By Melissa Pinion-Whitt, Wes Woods II and Tania Chatila, Staff Writers
Article Launched: 04/23/2008 11:18:52 PM PDT
SAN DIMAS - An Asian man was stabbed in the face and torso in an attack at Lone Hill Middle School on Tuesday night that sheriff's officials called a hate crime.
Los Angeles County sheriff's deputies said the attackers - a 15-year-old boy and a man in his 20s - shouted racial epithets while stabbing the man with a knife.
"They were shouting out `white power' or something like that," said sheriff's Lt. Roxanne Hart.
A white man who was walking with the 22-year-old victim at the school at 700 S. Lone Hill Ave. about 8:30 p.m. received cuts and bruises from being punched by the pair, Hart said.
Paramedics flew the Asian man to Los Angeles County- USC Medical Center, where he was listed in critical condition Tuesday.
Deputies identified the 15-year-old suspect and arrested him. The second suspect was not in custody as of Wednesday evening, Hart said.
Hart could not confirm whether the attackers were members of a white supremacist group, but did say the sheriff's hate crimes task force is investigating.
"Hate crimes are definitely rare in our area," she said.
On Wednesday, officials from human rights groups also called the incident unusual.
"The stabbing in the face in San Dimas last night is pretty out of the ordinary," said Marshall Wong, spokesman for the Los Angeles County Human Relations Commission.
In regard to violent attacks against Asians in L.A. County, Wong said in 2007 there was just one attempted murder as a hate crime committed against an Asian male.
"The only thing we had reported in San Dimas was an annoying phone call last year," Wong said.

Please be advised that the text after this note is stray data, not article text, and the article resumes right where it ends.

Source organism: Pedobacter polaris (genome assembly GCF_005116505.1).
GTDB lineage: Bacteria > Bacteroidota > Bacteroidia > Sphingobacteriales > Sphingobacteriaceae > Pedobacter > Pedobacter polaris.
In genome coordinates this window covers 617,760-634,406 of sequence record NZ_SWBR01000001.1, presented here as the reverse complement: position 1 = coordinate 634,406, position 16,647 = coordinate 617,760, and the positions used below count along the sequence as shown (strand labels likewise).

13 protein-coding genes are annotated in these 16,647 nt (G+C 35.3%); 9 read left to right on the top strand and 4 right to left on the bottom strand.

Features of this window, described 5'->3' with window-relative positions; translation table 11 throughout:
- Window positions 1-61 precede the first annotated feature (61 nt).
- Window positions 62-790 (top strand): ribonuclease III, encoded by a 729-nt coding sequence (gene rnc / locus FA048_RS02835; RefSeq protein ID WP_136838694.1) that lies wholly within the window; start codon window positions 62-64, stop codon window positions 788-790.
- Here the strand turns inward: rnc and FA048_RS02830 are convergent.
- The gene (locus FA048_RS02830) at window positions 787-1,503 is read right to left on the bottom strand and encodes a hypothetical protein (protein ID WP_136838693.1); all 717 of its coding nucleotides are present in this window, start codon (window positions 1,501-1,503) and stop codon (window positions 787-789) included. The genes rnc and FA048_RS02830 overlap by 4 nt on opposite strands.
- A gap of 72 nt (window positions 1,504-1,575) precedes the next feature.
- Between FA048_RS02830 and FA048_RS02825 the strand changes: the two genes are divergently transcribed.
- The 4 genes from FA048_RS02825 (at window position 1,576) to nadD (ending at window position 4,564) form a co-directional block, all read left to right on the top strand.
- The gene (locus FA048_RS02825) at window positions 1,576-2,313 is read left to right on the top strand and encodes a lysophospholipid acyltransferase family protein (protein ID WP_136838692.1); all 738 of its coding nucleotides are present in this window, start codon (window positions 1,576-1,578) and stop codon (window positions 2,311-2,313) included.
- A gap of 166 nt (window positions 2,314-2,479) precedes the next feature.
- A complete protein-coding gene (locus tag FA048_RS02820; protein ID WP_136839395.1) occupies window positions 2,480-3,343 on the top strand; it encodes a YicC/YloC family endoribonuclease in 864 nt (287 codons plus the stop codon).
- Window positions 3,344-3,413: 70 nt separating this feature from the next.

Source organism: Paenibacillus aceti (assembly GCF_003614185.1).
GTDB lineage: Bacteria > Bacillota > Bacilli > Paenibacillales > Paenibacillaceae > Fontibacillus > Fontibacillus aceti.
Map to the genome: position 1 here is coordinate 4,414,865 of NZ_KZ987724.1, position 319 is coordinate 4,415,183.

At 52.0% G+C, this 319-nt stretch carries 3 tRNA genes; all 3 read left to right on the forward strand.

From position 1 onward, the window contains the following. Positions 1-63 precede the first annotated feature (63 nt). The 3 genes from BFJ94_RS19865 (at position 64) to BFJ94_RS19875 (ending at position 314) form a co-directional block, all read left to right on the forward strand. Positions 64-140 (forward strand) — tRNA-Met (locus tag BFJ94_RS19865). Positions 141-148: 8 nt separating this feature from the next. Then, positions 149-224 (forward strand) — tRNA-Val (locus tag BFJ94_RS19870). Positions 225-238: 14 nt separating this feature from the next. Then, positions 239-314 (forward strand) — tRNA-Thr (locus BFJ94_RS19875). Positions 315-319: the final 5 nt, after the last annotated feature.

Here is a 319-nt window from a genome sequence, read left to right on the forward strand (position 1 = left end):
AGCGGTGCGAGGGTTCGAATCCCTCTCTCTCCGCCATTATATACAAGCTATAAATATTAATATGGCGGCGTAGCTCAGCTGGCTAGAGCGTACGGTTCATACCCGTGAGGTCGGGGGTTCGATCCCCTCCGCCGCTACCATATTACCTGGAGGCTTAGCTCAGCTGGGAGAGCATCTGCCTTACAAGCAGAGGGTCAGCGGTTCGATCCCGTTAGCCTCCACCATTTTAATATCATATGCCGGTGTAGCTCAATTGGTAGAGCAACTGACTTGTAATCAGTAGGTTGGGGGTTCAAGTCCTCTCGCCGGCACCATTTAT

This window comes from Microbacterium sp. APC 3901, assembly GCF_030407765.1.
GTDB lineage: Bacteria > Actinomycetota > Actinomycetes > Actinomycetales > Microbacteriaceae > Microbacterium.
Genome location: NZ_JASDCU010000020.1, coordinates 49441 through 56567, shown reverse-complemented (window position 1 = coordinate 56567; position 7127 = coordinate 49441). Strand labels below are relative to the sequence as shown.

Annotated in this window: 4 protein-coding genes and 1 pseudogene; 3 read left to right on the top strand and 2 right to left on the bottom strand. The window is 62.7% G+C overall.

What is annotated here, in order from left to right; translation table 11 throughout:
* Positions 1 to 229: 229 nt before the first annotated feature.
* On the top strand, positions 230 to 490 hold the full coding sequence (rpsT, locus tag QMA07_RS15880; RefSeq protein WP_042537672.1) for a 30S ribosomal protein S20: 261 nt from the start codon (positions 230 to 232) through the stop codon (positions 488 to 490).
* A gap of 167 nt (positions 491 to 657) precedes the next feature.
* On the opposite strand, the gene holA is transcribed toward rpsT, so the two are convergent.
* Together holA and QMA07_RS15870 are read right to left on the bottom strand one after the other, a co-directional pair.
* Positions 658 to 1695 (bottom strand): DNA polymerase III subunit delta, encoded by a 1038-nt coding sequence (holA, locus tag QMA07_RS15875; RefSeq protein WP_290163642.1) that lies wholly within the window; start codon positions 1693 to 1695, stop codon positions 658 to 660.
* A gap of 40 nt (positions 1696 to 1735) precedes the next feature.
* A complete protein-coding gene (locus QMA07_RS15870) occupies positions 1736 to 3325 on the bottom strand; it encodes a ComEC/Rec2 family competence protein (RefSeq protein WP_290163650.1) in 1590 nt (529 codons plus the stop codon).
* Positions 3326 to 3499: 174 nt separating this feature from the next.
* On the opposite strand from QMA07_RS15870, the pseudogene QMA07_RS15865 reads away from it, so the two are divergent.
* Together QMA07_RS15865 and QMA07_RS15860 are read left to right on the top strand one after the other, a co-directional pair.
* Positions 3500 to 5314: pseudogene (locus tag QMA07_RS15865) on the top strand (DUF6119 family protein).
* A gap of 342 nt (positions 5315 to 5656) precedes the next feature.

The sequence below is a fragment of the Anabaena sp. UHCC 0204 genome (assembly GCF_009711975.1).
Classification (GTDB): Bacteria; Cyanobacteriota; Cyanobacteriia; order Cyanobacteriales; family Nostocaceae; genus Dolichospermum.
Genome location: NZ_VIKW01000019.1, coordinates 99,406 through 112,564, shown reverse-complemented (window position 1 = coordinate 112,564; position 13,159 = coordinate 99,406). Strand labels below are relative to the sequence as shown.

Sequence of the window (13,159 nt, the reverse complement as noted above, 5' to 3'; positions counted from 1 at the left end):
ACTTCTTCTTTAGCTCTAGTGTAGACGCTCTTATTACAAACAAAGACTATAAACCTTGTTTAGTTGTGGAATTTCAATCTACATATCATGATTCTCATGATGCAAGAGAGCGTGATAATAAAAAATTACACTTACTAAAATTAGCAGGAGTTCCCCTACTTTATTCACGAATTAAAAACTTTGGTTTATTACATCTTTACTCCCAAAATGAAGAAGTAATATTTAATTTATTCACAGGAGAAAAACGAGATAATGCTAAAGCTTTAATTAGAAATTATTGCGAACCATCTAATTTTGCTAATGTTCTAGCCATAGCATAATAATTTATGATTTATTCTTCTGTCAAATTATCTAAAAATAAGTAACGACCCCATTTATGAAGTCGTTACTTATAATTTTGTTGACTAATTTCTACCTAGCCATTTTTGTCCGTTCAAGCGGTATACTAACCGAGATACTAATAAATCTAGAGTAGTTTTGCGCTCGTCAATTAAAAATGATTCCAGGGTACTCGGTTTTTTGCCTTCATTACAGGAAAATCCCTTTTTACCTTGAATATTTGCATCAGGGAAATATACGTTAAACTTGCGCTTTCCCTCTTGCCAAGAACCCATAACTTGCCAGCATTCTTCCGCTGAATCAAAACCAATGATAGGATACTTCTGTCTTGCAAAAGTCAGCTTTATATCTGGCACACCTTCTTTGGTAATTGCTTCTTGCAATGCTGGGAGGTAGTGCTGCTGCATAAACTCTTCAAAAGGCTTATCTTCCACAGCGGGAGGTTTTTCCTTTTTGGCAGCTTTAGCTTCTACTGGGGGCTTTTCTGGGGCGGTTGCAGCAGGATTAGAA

The victim's ethnicity was not available Wednesday.
Lone Hill Principal Ray Arredondo said officials were not on campus when the attack occurred in a grassy area of the school grounds when the facility was closed.
"We will heighten security on campus just to make sure we have a peaceful day on campus," Arredondo said on Wednesday.
Melissa Smith, Bonita Unified School District's student support services director, said called the attack a "community incident, not a school-related incident."
"It's not something we're investigating because it wasn't part of a school event or district event," Smith said. "It's business as usual - the focus is on instruction and we have all the regular staff in place and all the regular kids in place."
Earlier this month, two men were sentenced to double-digit prison sentences for stabbing a black man in Claremont a year and half ago. Ryan Christopher White, 30, of Joshua Tree is to serve 13 years while Anthony Scott Allen, 24, of Big Bear City is to serve 10 years. Joseph Dale McCool, 21, of Redlands is awaiting sentencing.
The three men had planned to attend a white supremacist rally and passed through Claremont when they stabbed the victim in December 2006, officials said.
Mark Potok, director of the Intelligence Project for the Southern Poverty Law Center in Montgomery, Ala., said academic studies show less than 5percent of hate crimes are committed by hate groups.
"It's much more likely to be an everyday person than a member of a white supremacist group," Potok said Wednesday.
Karin Wang, vice president of programs for the Asian Pacific American Legal Center in Los Angeles, said hate crimes against Asians have "historically spiked" based on current events. She was not familiar with the San Dimas incident.
Wong said after the Virginia Tech shooting committed by a Korean in 2007, there were hate crimes reported against Koreans in Los Angeles within a few days.
"But overall hate crimes targeting Asians tend to be acts of vandalism and criminal threats," Wong said.
Wang said her organization often takes calls from people who feel they've been harassed, assaulted or had their homes vandalized because of their race. She said there has been an increase of calls from the Inland Empire.
Wang said Asian families in the Inland Empire can be isolated, living farther away from larger pockets of Asians, which could cause the harassment.
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